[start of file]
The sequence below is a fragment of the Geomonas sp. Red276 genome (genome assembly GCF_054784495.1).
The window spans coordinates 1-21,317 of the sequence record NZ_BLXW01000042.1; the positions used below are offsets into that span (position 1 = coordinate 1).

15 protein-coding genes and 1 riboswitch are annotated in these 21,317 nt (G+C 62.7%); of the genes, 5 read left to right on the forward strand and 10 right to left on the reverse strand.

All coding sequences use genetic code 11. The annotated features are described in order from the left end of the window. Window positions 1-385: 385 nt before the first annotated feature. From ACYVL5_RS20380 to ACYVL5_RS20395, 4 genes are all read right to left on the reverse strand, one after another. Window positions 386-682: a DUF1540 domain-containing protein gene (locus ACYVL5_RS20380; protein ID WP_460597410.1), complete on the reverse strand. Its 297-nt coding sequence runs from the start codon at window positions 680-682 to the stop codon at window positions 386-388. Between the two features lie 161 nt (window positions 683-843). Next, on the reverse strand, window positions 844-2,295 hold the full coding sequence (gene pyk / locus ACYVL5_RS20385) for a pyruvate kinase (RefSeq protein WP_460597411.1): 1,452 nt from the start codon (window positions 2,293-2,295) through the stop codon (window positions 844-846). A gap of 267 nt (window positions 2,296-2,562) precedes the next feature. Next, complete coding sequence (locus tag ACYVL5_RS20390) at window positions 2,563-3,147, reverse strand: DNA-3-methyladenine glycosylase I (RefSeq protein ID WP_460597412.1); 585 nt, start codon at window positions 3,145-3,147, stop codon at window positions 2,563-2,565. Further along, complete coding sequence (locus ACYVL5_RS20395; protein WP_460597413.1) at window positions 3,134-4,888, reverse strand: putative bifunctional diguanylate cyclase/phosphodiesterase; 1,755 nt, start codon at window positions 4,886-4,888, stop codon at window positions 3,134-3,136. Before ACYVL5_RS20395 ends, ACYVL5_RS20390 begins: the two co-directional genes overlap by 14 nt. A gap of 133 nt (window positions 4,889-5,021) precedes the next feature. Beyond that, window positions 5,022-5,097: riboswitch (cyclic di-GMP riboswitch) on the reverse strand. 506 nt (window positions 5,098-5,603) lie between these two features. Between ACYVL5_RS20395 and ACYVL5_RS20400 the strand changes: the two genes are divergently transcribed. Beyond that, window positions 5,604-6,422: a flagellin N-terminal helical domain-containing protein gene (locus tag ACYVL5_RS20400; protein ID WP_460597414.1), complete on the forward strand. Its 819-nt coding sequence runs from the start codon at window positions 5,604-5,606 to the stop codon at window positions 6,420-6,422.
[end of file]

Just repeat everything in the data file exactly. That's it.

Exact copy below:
The sequence below is a fragment of the Geomonas sp. Red276 genome (genome assembly GCF_054784495.1).
The window spans coordinates 1-21,317 of the sequence record NZ_BLXW01000042.1; the positions used below are offsets into that span (position 1 = coordinate 1).

15 protein-coding genes and 1 riboswitch are annotated in these 21,317 nt (G+C 62.7%); of the genes, 5 read left to right on the forward strand and 10 right to left on the reverse strand.

All coding sequences use genetic code 11. The annotated features are described in order from the left end of the window. Window positions 1-385: 385 nt before the first annotated feature. From ACYVL5_RS20380 to ACYVL5_RS20395, 4 genes are all read right to left on the reverse strand, one after another. Window positions 386-682: a DUF1540 domain-containing protein gene (locus ACYVL5_RS20380; protein ID WP_460597410.1), complete on the reverse strand. Its 297-nt coding sequence runs from the start codon at window positions 680-682 to the stop codon at window positions 386-388. Between the two features lie 161 nt (window positions 683-843). Next, on the reverse strand, window positions 844-2,295 hold the full coding sequence (gene pyk / locus ACYVL5_RS20385) for a pyruvate kinase (RefSeq protein WP_460597411.1): 1,452 nt from the start codon (window positions 2,293-2,295) through the stop codon (window positions 844-846). A gap of 267 nt (window positions 2,296-2,562) precedes the next feature. Next, complete coding sequence (locus tag ACYVL5_RS20390) at window positions 2,563-3,147, reverse strand: DNA-3-methyladenine glycosylase I (RefSeq protein ID WP_460597412.1); 585 nt, start codon at window positions 3,145-3,147, stop codon at window positions 2,563-2,565. Further along, complete coding sequence (locus ACYVL5_RS20395; protein WP_460597413.1) at window positions 3,134-4,888, reverse strand: putative bifunctional diguanylate cyclase/phosphodiesterase; 1,755 nt, start codon at window positions 4,886-4,888, stop codon at window positions 3,134-3,136. Before ACYVL5_RS20395 ends, ACYVL5_RS20390 begins: the two co-directional genes overlap by 14 nt. A gap of 133 nt (window positions 4,889-5,021) precedes the next feature. Beyond that, window positions 5,022-5,097: riboswitch (cyclic di-GMP riboswitch) on the reverse strand. 506 nt (window positions 5,098-5,603) lie between these two features. Between ACYVL5_RS20395 and ACYVL5_RS20400 the strand changes: the two genes are divergently transcribed. Beyond that, window positions 5,604-6,422: a flagellin N-terminal helical domain-containing protein gene (locus tag ACYVL5_RS20400; protein ID WP_460597414.1), complete on the forward strand. Its 819-nt coding sequence runs from the start codon at window positions 5,604-5,606 to the stop codon at window positions 6,420-6,422.